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Tribute to John Evans: Mountaineer, Climber, Mentor, and Friend

A climber's climber who shared a rope with the biggest names---Robbins, Unsoeld, Roskelley, Bridwell, Pratt---and did classic first ascents the world over, including the unrepeated Hummingbird Ridge on Mt. Logan and Mt. Vinson, Antarctica. Evans died on January 9 at age 82.

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John Evans. Photo: Courtesy of the Evans Family.

I last saw John in 2016, just before the AAC meeting in Washington, DC, that celebrated the 50th anniversary of his and his team’s 1966 first ascent of Mount Vinson in Antarctica. We spoke on the phone since then, after he had a bad accident in winter, falling on his driveway and breaking his femur. A long recovery and lots of rehabilitation followed. Spending time in a care facility was hard going for the man who did the only ever (still unrepeated) ascent of the Hummingbird Ridge on Mount Logan in Canada. The team included Allen Steck, Dick Long, Frank Choale, Jim Wilson and Paul Bacon. Many talented alpinists have tried since but none have succeeded.

The international Everest Expedition in 1971, however, created my first connection with John. Not in person: I was reading Life magazine as a teenaged skier and climber who soaked up anything about climbing mountains, especially something as exotic as Everest.

Years later, after moving West and spending most of my time climbing instead of studying at the University of Wyoming, I had a chance to work for the Colorado Outward Bound School (COBS). John was the Program Director, the senior executive running the show in those days, and he hired me. It probably helped that my older brother Ron was already employed by COBS.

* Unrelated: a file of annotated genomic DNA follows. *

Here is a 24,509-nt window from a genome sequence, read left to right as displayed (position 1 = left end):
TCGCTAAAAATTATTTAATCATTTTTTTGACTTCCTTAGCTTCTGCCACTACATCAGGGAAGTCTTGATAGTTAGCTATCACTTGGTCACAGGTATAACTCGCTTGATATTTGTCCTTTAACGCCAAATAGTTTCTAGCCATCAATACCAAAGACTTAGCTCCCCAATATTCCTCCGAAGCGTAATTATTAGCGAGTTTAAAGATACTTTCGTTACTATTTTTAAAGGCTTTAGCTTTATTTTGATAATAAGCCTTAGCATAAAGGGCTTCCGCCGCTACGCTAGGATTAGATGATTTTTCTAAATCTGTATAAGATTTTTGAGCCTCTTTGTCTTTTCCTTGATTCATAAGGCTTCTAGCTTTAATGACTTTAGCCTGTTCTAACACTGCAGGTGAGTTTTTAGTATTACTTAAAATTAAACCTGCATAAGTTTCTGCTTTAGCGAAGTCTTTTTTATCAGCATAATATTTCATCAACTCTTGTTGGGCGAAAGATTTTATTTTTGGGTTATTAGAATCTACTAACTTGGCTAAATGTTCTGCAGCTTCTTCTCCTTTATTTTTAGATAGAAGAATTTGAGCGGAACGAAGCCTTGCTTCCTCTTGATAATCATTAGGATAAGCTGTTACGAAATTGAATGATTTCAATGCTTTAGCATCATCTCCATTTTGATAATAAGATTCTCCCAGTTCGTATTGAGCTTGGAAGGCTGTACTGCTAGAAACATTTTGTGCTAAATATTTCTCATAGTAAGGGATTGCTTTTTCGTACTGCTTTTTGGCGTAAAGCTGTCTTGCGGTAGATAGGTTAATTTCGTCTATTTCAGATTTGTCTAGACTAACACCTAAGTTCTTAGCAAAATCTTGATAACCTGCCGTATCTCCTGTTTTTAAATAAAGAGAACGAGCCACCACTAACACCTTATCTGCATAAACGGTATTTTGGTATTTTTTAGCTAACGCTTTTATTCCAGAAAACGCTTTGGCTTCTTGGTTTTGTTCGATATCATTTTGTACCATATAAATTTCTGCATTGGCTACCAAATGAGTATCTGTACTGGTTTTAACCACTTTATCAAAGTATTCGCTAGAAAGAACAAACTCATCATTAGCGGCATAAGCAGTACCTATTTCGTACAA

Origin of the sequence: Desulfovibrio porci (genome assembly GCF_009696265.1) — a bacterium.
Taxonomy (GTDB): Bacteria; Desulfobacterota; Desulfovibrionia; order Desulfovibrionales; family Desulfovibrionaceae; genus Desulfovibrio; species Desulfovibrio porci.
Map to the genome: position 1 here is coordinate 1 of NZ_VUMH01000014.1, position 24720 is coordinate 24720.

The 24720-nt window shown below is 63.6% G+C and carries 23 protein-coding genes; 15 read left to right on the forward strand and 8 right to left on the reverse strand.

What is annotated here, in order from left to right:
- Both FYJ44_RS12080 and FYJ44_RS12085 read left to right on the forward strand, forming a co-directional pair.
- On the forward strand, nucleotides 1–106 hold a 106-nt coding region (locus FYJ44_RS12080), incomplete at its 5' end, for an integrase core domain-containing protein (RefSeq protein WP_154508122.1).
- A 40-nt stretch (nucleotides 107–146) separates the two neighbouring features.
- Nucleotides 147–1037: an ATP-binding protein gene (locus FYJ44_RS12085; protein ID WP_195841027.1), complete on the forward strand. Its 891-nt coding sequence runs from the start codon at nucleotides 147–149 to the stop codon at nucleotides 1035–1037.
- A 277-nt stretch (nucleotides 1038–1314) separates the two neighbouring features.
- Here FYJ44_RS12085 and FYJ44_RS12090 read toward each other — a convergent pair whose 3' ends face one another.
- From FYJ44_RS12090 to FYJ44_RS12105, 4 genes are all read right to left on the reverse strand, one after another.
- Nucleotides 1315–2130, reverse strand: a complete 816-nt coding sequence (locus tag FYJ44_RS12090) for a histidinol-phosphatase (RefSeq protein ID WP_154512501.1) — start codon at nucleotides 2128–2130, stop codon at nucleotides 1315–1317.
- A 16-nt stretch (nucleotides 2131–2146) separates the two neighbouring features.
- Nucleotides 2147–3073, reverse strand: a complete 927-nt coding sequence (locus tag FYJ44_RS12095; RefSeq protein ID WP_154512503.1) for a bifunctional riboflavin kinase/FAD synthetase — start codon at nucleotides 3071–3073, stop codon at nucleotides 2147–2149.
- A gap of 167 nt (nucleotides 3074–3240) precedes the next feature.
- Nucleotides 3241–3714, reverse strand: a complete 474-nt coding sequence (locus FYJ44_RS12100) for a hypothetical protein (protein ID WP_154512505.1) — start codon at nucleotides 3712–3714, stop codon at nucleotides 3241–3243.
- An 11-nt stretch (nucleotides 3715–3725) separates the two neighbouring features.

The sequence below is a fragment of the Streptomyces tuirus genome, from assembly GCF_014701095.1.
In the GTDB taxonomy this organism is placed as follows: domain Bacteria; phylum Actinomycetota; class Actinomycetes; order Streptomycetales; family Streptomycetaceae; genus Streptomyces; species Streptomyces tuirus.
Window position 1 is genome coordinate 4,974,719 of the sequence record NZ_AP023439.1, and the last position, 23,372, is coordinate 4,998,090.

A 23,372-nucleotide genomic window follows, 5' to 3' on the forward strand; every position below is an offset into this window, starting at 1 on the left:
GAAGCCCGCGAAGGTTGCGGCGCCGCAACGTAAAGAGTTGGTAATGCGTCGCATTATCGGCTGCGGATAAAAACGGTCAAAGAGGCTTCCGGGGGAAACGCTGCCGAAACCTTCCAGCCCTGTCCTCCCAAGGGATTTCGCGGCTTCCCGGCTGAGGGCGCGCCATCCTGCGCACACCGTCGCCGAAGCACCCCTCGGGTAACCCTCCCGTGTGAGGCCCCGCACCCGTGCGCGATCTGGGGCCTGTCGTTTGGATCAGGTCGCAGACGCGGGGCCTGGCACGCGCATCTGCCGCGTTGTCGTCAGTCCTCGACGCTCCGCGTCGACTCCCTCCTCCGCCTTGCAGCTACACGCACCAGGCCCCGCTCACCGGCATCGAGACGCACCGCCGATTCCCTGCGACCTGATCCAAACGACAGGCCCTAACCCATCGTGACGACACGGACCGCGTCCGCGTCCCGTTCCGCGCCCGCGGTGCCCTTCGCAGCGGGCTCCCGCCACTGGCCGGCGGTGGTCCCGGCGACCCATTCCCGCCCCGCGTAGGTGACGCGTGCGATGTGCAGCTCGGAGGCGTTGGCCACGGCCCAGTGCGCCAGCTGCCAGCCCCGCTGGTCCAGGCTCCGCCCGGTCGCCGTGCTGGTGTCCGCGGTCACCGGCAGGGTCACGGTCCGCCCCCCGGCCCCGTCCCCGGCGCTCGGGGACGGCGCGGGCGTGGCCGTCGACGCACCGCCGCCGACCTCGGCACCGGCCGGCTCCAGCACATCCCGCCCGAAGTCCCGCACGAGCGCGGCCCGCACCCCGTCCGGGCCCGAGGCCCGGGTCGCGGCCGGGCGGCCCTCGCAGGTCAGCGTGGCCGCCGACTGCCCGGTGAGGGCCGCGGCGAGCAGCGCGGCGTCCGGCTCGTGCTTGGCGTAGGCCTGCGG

So now the legend was my boss (many times removed) and through the next few years John was a great mentor and leader and influenced my life in more ways than I even know. I remember going home to visit my parents one holiday and they remarked how John had phoned them to tell them what great sons they had, that he was impressed with our work and all the stuff that just makes a parent’s day. I never had a chance to ask him why he reached out, and now I cannot. But it is the kind of behavior that was typical of John. He was a humble man who had many great personal accomplishments yet always spoke favorably of others, their accomplishments and success, never touting himself.

[Also Read Climbers We Lost in 2019]

He climbed in the Pamirs in 1974, on Nanda Devi in 1976, in the Alaska Range in 1978 (doing a first ascent on Mt. Huntington with Denny Hogan). John climbed everywhere else you wish you could go as an alpinist with the best climbers of each generation. The team on Nanda Devi included Willi Unsoeld, his daughter Nanda Devi Unsoeld and John Roskelly.

After hearing of John Evans death Roskelly told me:  “When I heard John Evans would be on the Nanda Devi team, I knew we had a better than even chance of success. John’s physical strength was well established, but more importantly he brought to the team common sense, big mountain experience, and a boost in our confidence. John was the ultimate team player.”